The Government argues that handing the information to the courtroom clerk prior to sentencing should constitute proper filing and to require formal filing is to exalt form over substance. This argument, especially given the circumstances of this case and the prompt action of the Government immediately following the defendant's conviction, has considerable merit. The Government cites for support Freeman v. Giacomo Costa Fu Andrea, 282 F. Supp. 525 (E.D. Pa. 1968). In that case, counsel attempted to file a complaint when the clerk's office was closed claiming damages for injuries suffered by an accident victim. Counsel arrived at the courthouse at 12:15 P.M.; the complainant died at 12:20 P.M.; the clerk arrived at 12:45 P.M.; and the complaint was filed at 1:00 P.M. The court held that the action was commenced on behalf of decedent during his lifetime, noting that counsel could have had the complaint slipped under the door at 12:15, rather than wait for the clerk to arrive. Because after-hours delivery to the clerk's office can constitute a proper delivery if no one is there to receive the papers, the Freeman court reasoned, then the complaint should be deemed timely.

The Government contends that if the court in Freeman found a timely filing, then surely delivery of the information to the courtroom clerk the night before sentencing should constitute proper filing. Freeman is not apposite. Unlike Freeman, we are not concerned here with a filing when the Clerk's office was closed. It is undisputed that the Clerk's office for the District Court of the Virgin Islands, Division of St. Thomas and St. John, is open each weekday morning at 8:00 A.M., one-half hour before the sentencing hearing was set in this case. More importantly, the Government's informal "filing" fails to comply with specific directives issued by the district court which require filing with the Clerk of the Court, not courtroom deputies. The district court for several years had been concerned with the troublesome practice of lawyers informally "filing" documents with courtroom deputies or mailing them directly to the judge. Chief Judge Christian therefore issued a memorandum to members of the Bar in November 1974 requiring filing in the clerk's office because of the "critical importance for the court to know precisely when a document was filed." After the passage of the Speedy Trial Act, Judge Christian reiterated his concern in a June 1976 directive, in which he noted that observance of statutory time limits require "detailed docket entries of all documents filed." He took further measures for document control, requiring documents to be filed and time stamped in the office of the Clerk of the Court, and directing courtroom deputies not to accept and the Clerk to disregard, all documents not filed in accordance with the filing procedures outlined.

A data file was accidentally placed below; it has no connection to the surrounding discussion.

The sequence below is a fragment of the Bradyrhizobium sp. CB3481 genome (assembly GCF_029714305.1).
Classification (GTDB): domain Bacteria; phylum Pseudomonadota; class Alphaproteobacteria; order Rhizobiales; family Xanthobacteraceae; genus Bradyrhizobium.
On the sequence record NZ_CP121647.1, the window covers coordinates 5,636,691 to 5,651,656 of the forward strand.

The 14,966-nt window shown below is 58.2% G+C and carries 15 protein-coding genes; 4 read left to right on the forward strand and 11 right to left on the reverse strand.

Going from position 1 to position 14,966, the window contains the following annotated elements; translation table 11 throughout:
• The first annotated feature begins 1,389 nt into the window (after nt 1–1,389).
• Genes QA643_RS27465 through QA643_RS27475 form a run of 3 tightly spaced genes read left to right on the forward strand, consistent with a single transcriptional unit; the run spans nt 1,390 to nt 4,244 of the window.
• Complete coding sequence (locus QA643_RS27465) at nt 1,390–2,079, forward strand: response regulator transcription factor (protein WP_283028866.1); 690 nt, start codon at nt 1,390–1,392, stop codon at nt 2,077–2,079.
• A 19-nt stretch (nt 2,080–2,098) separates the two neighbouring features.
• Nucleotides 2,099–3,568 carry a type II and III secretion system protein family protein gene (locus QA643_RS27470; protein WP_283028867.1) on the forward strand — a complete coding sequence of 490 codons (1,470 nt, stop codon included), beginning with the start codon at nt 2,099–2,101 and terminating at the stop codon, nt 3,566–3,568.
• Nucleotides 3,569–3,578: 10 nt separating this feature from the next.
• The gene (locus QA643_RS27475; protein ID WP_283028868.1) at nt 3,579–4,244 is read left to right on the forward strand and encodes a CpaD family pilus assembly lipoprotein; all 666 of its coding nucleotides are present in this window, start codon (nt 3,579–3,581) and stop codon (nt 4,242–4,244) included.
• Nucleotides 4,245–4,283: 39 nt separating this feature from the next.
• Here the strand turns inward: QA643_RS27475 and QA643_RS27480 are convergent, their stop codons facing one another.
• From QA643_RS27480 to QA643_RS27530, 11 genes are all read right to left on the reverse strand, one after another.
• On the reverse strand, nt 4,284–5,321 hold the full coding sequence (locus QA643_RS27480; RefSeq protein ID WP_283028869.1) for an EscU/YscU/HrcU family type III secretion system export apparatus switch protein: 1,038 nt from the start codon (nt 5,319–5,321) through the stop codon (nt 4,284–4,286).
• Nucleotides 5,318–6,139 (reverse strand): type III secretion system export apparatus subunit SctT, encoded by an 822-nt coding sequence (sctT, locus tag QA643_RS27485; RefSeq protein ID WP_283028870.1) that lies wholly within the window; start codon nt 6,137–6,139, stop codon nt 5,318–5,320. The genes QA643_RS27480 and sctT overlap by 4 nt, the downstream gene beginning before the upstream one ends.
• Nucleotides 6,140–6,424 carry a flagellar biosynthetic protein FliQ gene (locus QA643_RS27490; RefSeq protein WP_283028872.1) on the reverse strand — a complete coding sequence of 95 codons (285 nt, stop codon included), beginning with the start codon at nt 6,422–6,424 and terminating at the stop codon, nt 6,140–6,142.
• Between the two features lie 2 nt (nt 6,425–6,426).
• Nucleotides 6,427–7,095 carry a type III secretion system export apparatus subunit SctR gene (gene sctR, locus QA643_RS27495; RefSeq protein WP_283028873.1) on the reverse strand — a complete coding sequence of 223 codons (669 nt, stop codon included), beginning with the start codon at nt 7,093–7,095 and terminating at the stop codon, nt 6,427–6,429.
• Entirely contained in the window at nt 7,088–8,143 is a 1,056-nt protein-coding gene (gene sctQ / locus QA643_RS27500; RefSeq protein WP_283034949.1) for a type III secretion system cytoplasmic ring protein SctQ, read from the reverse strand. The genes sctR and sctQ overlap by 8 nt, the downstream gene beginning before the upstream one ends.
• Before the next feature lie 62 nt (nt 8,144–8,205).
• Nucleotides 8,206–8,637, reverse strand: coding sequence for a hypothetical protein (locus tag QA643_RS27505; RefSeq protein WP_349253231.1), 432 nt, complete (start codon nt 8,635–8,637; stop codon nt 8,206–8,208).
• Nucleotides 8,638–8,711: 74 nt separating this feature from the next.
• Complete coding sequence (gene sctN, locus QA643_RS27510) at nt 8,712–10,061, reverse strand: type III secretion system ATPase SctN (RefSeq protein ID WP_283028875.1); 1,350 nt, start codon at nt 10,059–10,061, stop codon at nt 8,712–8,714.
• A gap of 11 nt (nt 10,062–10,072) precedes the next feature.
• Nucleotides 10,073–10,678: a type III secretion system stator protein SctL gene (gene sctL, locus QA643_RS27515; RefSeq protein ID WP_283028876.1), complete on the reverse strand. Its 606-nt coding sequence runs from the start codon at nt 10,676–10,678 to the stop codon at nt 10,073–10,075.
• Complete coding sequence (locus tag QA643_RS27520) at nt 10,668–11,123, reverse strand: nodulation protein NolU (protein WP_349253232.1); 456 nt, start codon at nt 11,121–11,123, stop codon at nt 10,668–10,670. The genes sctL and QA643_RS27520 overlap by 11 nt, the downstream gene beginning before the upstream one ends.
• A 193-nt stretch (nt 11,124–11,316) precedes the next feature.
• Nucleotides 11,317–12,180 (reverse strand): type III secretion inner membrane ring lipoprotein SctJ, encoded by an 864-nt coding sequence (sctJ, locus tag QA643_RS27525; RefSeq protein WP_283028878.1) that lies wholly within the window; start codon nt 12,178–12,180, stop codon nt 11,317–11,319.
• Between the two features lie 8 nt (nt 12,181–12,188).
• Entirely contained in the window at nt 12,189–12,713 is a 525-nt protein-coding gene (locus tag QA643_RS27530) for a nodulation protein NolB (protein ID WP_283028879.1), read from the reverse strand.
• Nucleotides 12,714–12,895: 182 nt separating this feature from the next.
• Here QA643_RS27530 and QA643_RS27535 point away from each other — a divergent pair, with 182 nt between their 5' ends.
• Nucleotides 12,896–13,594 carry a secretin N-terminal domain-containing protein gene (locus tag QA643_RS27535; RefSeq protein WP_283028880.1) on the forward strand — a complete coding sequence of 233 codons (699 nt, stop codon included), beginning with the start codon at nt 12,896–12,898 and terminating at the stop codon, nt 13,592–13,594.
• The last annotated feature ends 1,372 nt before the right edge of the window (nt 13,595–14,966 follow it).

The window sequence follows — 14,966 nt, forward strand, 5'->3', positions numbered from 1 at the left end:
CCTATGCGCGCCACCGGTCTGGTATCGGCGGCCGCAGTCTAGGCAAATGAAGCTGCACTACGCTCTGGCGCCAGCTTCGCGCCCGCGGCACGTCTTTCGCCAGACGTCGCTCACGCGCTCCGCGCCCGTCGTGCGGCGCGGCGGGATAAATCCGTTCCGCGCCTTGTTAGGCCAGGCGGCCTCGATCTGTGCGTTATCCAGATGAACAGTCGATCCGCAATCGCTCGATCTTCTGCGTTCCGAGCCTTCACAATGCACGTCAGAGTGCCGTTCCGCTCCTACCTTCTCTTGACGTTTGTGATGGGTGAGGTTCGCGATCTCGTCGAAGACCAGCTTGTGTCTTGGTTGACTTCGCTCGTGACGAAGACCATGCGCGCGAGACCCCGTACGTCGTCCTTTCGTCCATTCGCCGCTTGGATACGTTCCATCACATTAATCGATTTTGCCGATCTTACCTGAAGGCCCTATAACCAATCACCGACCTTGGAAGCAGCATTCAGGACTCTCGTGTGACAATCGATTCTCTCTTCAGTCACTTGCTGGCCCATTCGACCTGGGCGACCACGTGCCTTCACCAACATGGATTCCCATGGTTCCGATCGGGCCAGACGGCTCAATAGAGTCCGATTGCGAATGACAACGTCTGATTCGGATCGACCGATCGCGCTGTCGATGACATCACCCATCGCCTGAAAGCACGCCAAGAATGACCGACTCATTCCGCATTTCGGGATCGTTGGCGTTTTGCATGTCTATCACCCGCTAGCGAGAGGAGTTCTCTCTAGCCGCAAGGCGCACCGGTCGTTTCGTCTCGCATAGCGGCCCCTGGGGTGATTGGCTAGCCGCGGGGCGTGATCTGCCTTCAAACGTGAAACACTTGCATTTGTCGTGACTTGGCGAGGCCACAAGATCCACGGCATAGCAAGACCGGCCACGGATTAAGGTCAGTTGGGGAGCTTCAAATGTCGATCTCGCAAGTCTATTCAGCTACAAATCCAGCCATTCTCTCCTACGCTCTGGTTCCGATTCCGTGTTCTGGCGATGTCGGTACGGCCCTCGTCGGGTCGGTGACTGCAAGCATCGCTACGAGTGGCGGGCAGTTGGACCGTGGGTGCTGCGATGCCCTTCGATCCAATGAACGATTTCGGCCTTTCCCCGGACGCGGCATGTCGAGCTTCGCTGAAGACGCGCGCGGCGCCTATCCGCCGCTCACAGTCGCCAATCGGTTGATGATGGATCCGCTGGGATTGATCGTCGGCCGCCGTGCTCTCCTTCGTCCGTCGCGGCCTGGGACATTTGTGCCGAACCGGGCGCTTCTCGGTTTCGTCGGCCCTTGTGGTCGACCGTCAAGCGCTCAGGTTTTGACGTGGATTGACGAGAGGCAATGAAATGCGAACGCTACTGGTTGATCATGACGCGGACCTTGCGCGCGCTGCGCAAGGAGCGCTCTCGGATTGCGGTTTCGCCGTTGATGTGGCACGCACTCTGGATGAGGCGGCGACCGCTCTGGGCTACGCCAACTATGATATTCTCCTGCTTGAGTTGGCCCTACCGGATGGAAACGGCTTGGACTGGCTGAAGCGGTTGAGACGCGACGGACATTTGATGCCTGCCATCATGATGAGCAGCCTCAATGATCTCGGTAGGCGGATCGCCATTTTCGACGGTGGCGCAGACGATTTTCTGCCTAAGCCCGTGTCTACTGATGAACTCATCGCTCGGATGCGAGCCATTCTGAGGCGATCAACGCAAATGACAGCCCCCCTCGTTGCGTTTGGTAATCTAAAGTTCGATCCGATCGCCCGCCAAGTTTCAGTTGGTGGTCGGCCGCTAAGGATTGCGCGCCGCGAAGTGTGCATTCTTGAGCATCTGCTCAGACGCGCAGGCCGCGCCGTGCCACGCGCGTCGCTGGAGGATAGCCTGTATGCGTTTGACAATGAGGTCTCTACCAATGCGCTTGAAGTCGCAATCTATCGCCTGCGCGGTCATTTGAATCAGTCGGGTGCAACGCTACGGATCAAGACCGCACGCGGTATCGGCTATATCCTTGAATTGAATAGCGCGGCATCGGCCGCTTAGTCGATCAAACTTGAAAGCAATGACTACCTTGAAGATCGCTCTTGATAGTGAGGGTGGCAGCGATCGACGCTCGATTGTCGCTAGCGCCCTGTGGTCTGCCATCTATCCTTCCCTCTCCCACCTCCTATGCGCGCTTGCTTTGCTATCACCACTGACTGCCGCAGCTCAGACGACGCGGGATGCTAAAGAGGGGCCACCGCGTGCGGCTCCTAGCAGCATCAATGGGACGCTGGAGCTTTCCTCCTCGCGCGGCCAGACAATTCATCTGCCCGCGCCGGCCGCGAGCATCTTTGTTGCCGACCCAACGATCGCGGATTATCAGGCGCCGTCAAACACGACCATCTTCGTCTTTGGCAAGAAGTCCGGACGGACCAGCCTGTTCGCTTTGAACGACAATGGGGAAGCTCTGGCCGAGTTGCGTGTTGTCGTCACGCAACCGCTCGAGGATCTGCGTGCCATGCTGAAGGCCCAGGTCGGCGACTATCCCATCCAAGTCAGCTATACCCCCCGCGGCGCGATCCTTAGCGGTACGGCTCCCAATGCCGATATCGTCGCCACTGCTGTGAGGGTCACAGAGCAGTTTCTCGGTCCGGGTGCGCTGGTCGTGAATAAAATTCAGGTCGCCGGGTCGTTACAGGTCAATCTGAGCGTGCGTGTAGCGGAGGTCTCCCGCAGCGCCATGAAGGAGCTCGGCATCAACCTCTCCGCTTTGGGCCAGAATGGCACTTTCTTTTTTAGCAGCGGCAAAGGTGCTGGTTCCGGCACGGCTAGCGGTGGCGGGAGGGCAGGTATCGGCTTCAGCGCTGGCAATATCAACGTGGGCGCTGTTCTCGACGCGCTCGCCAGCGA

Although the district court moved with unusual haste in the sentencing in this case, the Government nevertheless could have complied with the directive by filing the information properly with the Clerk of the Court immediately prior to the sentencing in conformance with the district court's directive. Therefore, because the information was not filed before sentencing as required by V.I. Code Ann. tit. 14 § 62(a), we are constrained to hold that Chief Judge Christian's strict adherence to the filing directive by dismissing the information was not erroneous.

The order of the district court will be affirmed.


The order of the district court will be affirmed.

HUNTER, Circuit Judge, concurring:

I concur in the majority's decision to affirm Chief Judge Christian's dismissal of the Habitual Criminal Information against Testamark on the grounds that it was not timely filed.

The government's claim that its Information was filed in a timely manner under the requirements of V.I. Code Ann. tit. 14 § 62(a) is based on the delivery of the Information to the courtroom deputy at the close of Testamark's trial on March 29, 1977. There was no attempt to present the papers to the Clerk's office the next morning between 8:00 a. m. when the office opened and 8:30 a. m., the scheduled time of the sentencing hearing.

In June of 1976, Chief Judge Christian, under his administrative authority over the Clerk's office, issued a directive to the members of the Virgin Islands Bar.*fn1 In that Directive he noted that two years previously he had issued a memorandum to the Bar stating that papers may not be filed with courtroom deputies. The last paragraph of the 1974 memorandum warned that if the procedures set forth were not complied with, the Chief Judge would direct the Clerk to reject improperly "filed" papers. The June 1976 Directive put this sanction into effect, and the Clerk was ordered to disregard papers which had not been filed in his office.

The government in this case did not comply with the Directive of the Chief Judge. Instead, the prosecutor merely handed the Habitual Criminal Information to the courtroom deputy in the courtroom. As a result, the papers were in fact not filed with the Clerk until April 19, 1977, almost three weeks late.

When Chief Judge Christian was first advised of the Habitual Criminal Information at the sentencing hearing, he in good faith believed that the matter was before him and orally dismissed the Information. When he later considered the matter as a result of the government's motion to correct Testamark's sentence, the judge stated that the Information had not been filed, apparently because the government did not follow the procedure necessary for a filing in the Clerk's office. With respect to his earlier dismissal of the Information the judge commented

That action on the Court's part may have been a nullity since there seems to have been no information properly before the Court.

In his final order, he ruled that the Information had not been filed in a timely manner and dismissed it.

The rule prescribing the proper place and method for filing an Information was clear and unambiguous. The government had the opportunity to file its Information properly but failed to do so. The need for compliance with the Directive's rule, as a part of the orderly administration of justice, is underscored by the events of this case. On this appeal, we affirm the Chief Judge's enforcement of the administrative procedures of his court.